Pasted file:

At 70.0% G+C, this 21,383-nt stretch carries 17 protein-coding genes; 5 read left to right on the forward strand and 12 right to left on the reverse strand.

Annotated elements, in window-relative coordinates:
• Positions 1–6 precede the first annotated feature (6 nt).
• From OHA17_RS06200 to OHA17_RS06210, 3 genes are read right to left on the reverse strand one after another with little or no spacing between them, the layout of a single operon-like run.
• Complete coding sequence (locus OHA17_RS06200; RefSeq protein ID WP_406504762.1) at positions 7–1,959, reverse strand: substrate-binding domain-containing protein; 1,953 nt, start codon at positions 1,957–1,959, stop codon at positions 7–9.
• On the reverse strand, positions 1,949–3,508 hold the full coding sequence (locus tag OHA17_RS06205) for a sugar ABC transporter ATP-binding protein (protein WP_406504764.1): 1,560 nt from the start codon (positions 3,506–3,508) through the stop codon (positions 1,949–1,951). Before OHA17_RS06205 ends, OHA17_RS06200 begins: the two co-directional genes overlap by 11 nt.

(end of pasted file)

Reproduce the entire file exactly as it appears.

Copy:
At 70.0% G+C, this 21,383-nt stretch carries 17 protein-coding genes; 5 read left to right on the forward strand and 12 right to left on the reverse strand.

Annotated elements, in window-relative coordinates:
• Positions 1–6 precede the first annotated feature (6 nt).
• From OHA17_RS06200 to OHA17_RS06210, 3 genes are read right to left on the reverse strand one after another with little or no spacing between them, the layout of a single operon-like run.
• Complete coding sequence (locus OHA17_RS06200; RefSeq protein ID WP_406504762.1) at positions 7–1,959, reverse strand: substrate-binding domain-containing protein; 1,953 nt, start codon at positions 1,957–1,959, stop codon at positions 7–9.
• On the reverse strand, positions 1,949–3,508 hold the full coding sequence (locus tag OHA17_RS06205) for a sugar ABC transporter ATP-binding protein (protein WP_406504764.1): 1,560 nt from the start codon (positions 3,506–3,508) through the stop codon (positions 1,949–1,951). Before OHA17_RS06205 ends, OHA17_RS06200 begins: the two co-directional genes overlap by 11 nt.